When Jason Lucas moved to Cleveland from Portland, Ore., four years ago, he rented an apartment within walking distance of his office on East Ninth Street.
But he quickly started searching for something to buy. And he was shocked by the lack of for-sale housing in the center city.
"I love condos. I want to live vertically," said Lucas, a 39-year-old national sales director for AmTrust Financial Services, Inc., a New York insurer with a large office downtown. "I want to live as high up as I can. I want to be far away from yards and garages and window cleaning."
Yet in August 2014, Lucas bought a three-bedroom Tudor in Cleveland Heights. With a yard. A garage. And plenty of windows to clean. He felt like he was throwing away his money on rent. He'd canvassed the condo market, he said, and came up empty-handed.
Urban condo living exists in Cleveland, but the supply is small. The Downtown Cleveland Alliance, a nonprofit group, says there are just shy of 900 condominiums in and near the central business district. There are more than 6,700 apartments. As developers bring hundreds of units of rental housing online each year, vertical, owner-occupied construction sits on the sidelines.
There's not one simple cause for Cleveland's anemic condo market.
Some developers blame skittish lenders and onerous condominium laws for holding them back. Others don't believe there are enough buyers — with the cash, credit or both — in Northeast Ohio to go around.
Bankers dispute the assertion that they've blackballed any type of housing. But they acknowledge that condos can be a tough sell thanks to their complex legal underpinnings and the beating the condo market took during the housing bust a decade ago.
"Somebody's got to come out of the gate," said Ted Theophylactos, a Realtor who deals heavily in new construction — single-family homes and three- and four-level townhouses, mainly — on Cleveland's near-West Side.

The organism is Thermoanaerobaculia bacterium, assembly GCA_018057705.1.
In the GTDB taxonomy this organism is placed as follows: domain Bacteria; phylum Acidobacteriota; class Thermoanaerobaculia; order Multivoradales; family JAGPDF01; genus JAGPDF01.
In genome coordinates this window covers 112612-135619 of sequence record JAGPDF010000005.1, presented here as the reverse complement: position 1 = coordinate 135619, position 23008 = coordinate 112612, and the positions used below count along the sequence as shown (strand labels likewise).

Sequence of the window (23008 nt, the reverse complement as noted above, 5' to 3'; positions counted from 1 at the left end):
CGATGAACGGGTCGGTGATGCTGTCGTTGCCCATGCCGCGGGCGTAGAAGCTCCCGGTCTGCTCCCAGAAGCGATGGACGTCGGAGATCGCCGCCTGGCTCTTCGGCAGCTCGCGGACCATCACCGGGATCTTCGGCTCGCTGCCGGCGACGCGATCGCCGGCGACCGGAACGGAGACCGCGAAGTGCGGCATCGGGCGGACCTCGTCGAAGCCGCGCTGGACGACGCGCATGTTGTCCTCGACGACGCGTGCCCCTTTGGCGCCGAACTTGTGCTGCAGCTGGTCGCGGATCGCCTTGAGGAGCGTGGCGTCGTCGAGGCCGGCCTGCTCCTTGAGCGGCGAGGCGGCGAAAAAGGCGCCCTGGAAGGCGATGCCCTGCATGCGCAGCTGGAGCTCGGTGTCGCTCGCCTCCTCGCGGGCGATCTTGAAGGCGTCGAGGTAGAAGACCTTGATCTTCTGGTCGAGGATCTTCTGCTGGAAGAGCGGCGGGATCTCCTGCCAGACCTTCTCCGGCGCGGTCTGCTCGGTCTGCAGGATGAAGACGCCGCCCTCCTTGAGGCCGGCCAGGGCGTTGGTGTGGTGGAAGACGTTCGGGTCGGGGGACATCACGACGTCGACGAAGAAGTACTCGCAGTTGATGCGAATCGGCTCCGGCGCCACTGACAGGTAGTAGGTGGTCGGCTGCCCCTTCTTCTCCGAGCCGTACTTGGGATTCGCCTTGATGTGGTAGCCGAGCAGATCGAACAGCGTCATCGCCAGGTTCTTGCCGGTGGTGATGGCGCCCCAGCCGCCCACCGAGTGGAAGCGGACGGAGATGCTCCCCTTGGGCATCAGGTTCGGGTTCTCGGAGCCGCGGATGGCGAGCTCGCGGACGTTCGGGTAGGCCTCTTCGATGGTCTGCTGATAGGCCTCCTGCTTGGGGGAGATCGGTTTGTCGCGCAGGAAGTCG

He frequently hears requests, particularly from buyers whose children have grown up and moved out, for single-story living in the city.
"They want one floor," said Theophylactos, who works out of the Howard Hanna office in Ohio City. "They want luxury. They want to own. And we don't have the product."
Lucas, with a 2-year-old son at home, is far from an empty nester. But he has similar desires. He wants a simpler lifestyle, within walking distance of restaurants, entertainment and professional sports venues. If the right condo came along, he'd sell his house in a second.
"There's not a week that goes by that I don't look and wait to hear about some project," he said. "I love my home to death, but it's not where I want to live."
Many conversations, but little construction
In October, developers broke ground for a 26-unit condo building in Little Italy.
That project isn't downtown, of course. But it's a rare addition to the condo market in Northeast Ohio, where the last notable projects emerged from the ground before the financial crisis of 2007 to 2009.
Buyers have reserved or signed contracts on just over 40% of the units in the building, called Quattro, at asking prices between $542,500 and $661,500.
As a developer, "if you're going to work in the denser parts of the city, there are two options: Apartment or condo," said Russell Lamb, a principal with Quattro developer Bluewater Capital Partners. "And there's a demographic that's not being served by apartments."
Market research for the Quattro project pinpointed demand for condos in two brackets: Consumers ages 35 to 44 and people 55 and older. That study estimated that there are enough potential buyers to snap up 66 condos each year in downtown Cleveland and University Circle.
The challenge, Lamb said, is making the math work. Land prices are rising. Construction materials and labor aren't getting cheaper. In the apartment market, developers can make units smaller to decrease rents without cutting into their profits. But many condo buyers, particularly those who are downsizing from suburban homes, want ample space and storage.
"I'd like to see the condo market at $300 per square foot," Lamb said, noting that units at Quattro are falling short of that, at an average of $255 to $260 per square foot. "I think you could see more supply if you can be assured that you can sell at a higher price point."
Costs helped derail the Lincoln, a midrise condo project in Tremont that got shelved in the summer after nearly two years of planning. In October, another development group bought the land, on Scranton Road, for a mixed-use project. The housing will be rental, not for sale.